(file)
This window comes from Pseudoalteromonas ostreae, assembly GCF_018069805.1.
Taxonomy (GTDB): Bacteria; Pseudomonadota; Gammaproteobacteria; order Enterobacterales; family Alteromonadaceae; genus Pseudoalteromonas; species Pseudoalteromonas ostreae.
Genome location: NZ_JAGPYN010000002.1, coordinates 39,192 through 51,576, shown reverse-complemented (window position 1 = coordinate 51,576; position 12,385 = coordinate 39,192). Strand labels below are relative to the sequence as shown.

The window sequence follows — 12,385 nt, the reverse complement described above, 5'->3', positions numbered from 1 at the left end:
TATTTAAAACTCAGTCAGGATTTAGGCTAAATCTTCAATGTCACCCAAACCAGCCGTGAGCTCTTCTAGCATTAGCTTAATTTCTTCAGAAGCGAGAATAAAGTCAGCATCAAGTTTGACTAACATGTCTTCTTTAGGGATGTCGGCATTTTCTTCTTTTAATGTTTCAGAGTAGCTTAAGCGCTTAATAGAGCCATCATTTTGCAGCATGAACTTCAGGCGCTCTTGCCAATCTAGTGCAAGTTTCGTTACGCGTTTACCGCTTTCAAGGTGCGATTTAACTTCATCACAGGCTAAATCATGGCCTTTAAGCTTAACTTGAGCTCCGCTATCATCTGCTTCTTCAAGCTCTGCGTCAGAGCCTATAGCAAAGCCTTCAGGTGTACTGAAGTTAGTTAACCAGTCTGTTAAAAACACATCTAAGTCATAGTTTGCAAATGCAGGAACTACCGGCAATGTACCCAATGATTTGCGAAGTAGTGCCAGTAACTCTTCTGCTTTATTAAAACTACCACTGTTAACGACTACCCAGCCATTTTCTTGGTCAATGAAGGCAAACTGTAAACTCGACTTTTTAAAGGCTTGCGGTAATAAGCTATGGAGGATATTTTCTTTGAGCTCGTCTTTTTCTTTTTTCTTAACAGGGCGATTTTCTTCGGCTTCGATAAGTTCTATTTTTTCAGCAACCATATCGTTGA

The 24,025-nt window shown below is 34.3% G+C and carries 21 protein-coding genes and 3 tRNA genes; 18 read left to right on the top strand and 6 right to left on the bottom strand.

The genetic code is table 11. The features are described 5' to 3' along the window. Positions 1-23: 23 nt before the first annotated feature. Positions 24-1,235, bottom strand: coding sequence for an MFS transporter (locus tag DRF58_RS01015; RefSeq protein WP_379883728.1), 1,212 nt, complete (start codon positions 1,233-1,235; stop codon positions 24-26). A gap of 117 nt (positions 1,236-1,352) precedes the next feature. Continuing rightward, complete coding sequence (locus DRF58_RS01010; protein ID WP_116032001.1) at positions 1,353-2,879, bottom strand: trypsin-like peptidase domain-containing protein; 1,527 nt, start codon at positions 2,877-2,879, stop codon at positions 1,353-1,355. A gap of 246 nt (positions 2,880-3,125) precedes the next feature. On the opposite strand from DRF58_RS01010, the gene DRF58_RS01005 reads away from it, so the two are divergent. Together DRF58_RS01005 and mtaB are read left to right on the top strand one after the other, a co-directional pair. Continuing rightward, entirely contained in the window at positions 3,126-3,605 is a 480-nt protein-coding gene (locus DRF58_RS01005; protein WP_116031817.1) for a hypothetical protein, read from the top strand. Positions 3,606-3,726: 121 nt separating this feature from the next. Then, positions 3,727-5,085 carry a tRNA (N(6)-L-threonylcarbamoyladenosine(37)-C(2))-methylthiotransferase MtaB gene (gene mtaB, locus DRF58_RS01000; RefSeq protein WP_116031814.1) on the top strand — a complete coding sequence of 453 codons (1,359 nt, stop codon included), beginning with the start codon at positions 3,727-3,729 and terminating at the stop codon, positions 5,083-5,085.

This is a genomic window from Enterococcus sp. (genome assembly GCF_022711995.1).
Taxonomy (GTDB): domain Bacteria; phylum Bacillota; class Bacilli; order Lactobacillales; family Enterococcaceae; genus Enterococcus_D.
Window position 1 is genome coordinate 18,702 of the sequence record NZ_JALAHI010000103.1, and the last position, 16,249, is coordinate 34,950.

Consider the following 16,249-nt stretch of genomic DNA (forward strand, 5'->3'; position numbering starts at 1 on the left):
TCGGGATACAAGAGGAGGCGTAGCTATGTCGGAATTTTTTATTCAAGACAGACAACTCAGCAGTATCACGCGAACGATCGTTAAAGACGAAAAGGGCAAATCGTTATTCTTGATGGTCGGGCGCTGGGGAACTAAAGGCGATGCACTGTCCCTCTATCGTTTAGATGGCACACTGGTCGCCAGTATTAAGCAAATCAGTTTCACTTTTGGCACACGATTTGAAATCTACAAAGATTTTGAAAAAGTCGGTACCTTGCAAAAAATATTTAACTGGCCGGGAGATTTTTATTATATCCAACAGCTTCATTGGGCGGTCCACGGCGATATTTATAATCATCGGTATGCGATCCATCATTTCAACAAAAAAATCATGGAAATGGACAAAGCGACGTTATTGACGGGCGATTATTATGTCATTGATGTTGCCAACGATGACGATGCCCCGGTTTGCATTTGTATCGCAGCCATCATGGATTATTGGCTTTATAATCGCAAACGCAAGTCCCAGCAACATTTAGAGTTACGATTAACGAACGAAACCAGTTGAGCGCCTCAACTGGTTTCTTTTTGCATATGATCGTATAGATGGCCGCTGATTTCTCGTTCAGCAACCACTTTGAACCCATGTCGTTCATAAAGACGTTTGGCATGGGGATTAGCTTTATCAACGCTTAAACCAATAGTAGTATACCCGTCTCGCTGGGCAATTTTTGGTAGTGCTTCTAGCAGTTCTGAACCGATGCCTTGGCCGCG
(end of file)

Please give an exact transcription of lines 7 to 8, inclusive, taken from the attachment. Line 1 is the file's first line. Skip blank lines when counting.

The genetic code is table 11. The features are described 5' to 3' along the window. Positions 1-23: 23 nt before the first annotated feature. Positions 24-1,235, bottom strand: coding sequence for an MFS transporter (locus tag DRF58_RS01015; RefSeq protein WP_379883728.1), 1,212 nt, complete (start codon positions 1,233-1,235; stop codon positions 24-26). A gap of 117 nt (positions 1,236-1,352) precedes the next feature. Continuing rightward, complete coding sequence (locus DRF58_RS01010; protein ID WP_116032001.1) at positions 1,353-2,879, bottom strand: trypsin-like peptidase domain-containing protein; 1,527 nt, start codon at positions 2,877-2,879, stop codon at positions 1,353-1,355. A gap of 246 nt (positions 2,880-3,125) precedes the next feature. On the opposite strand from DRF58_RS01010, the gene DRF58_RS01005 reads away from it, so the two are divergent. Together DRF58_RS01005 and mtaB are read left to right on the top strand one after the other, a co-directional pair. Continuing rightward, entirely contained in the window at positions 3,126-3,605 is a 480-nt protein-coding gene (locus DRF58_RS01005; protein WP_116031817.1) for a hypothetical protein, read from the top strand. Positions 3,606-3,726: 121 nt separating this feature from the next. Then, positions 3,727-5,085 carry a tRNA (N(6)-L-threonylcarbamoyladenosine(37)-C(2))-methylthiotransferase MtaB gene (gene mtaB, locus DRF58_RS01000; RefSeq protein WP_116031814.1) on the top strand — a complete coding sequence of 453 codons (1,359 nt, stop codon included), beginning with the start codon at positions 3,727-3,729 and terminating at the stop codon, positions 5,083-5,085.

This is a genomic window from Enterococcus sp. (genome assembly GCF_022711995.1).